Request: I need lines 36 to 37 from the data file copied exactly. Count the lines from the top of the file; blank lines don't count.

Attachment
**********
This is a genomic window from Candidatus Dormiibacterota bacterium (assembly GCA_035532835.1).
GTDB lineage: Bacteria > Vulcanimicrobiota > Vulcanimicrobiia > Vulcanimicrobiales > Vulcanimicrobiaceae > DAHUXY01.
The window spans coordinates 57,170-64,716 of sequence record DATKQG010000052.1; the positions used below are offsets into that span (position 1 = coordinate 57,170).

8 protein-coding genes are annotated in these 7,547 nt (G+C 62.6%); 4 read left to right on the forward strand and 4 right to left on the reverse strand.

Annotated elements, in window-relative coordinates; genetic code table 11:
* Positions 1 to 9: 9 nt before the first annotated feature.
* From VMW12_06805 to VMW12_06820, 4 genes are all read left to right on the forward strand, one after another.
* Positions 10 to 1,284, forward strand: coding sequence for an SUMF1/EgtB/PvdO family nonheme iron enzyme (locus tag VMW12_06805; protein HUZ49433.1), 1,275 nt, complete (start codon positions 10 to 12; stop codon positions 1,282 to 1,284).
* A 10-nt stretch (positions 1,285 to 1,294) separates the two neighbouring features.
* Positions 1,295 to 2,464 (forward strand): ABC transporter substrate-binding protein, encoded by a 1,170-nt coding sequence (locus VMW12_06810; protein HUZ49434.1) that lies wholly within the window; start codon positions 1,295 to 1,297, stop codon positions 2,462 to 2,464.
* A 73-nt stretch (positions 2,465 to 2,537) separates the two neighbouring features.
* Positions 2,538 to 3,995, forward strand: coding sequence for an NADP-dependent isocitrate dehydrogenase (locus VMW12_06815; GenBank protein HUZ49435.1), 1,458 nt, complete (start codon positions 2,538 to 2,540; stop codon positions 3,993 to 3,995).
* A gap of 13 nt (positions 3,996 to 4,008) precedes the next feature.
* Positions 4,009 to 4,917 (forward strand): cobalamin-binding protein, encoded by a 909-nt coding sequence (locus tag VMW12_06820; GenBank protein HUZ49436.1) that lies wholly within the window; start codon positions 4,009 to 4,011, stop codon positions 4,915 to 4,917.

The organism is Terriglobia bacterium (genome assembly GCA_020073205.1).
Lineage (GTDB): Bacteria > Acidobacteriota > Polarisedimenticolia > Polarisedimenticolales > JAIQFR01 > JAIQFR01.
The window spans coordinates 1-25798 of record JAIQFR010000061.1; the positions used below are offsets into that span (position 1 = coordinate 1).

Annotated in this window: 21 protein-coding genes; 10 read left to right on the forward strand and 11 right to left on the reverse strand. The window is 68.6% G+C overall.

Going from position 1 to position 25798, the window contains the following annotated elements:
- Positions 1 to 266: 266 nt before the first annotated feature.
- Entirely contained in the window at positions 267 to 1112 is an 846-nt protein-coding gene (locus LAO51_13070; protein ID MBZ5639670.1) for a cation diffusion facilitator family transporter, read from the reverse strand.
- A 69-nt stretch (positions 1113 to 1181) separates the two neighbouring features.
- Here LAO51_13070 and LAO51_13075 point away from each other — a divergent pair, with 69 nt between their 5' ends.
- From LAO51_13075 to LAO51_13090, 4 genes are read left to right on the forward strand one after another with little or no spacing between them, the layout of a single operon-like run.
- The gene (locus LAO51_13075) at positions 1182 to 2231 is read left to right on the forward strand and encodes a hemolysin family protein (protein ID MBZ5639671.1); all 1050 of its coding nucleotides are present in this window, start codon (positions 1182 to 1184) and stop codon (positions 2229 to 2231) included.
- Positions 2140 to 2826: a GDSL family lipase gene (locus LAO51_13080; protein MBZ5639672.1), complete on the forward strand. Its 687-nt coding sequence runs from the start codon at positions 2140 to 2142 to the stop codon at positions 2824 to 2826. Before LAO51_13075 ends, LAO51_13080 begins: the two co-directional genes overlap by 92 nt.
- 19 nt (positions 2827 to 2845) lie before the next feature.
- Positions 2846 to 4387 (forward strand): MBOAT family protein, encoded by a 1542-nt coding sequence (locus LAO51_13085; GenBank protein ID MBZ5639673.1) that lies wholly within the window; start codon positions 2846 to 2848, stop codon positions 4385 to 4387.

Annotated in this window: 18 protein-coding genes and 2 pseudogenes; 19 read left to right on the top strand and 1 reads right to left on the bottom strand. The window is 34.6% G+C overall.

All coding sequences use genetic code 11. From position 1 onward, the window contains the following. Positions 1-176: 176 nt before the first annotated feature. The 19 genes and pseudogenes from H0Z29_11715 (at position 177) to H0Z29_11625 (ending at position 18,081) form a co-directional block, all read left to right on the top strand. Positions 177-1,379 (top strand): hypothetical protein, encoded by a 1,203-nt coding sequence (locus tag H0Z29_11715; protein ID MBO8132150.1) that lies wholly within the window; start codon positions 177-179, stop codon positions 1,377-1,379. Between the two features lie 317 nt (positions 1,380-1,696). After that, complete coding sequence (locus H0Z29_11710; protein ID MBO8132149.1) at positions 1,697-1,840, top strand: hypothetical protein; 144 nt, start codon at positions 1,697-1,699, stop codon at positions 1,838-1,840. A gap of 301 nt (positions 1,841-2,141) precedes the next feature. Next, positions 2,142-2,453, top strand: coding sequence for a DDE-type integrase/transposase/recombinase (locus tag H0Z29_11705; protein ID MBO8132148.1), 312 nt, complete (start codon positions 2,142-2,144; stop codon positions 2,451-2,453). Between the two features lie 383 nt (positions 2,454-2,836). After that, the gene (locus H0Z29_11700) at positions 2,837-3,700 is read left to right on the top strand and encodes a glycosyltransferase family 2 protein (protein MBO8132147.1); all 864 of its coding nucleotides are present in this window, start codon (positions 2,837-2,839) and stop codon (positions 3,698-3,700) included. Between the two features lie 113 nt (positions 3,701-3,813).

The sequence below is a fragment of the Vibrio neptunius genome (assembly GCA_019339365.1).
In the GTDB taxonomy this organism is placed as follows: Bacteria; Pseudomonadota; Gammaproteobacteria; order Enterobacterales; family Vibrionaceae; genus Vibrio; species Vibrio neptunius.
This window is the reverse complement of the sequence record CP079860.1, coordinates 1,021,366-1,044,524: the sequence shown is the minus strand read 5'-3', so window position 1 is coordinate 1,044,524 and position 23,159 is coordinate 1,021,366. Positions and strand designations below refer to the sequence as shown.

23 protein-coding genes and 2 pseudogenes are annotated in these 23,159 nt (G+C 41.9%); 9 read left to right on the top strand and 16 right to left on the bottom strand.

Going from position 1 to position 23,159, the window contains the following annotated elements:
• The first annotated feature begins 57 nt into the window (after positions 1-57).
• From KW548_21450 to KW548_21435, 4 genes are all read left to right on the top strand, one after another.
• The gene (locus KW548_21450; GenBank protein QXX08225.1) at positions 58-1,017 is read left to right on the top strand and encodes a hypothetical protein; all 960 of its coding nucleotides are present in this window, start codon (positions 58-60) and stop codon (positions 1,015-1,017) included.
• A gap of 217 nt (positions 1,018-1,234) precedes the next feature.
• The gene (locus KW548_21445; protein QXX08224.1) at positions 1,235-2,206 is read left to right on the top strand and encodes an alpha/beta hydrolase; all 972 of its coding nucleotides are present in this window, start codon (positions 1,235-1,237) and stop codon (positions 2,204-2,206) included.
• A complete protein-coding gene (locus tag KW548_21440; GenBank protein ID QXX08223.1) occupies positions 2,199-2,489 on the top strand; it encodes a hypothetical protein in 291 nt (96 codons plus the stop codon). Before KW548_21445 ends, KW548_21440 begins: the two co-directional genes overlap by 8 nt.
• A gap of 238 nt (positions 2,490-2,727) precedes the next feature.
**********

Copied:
• The first annotated feature begins 57 nt into the window (after positions 1-57).
• From KW548_21450 to KW548_21435, 4 genes are all read left to right on the top strand, one after another.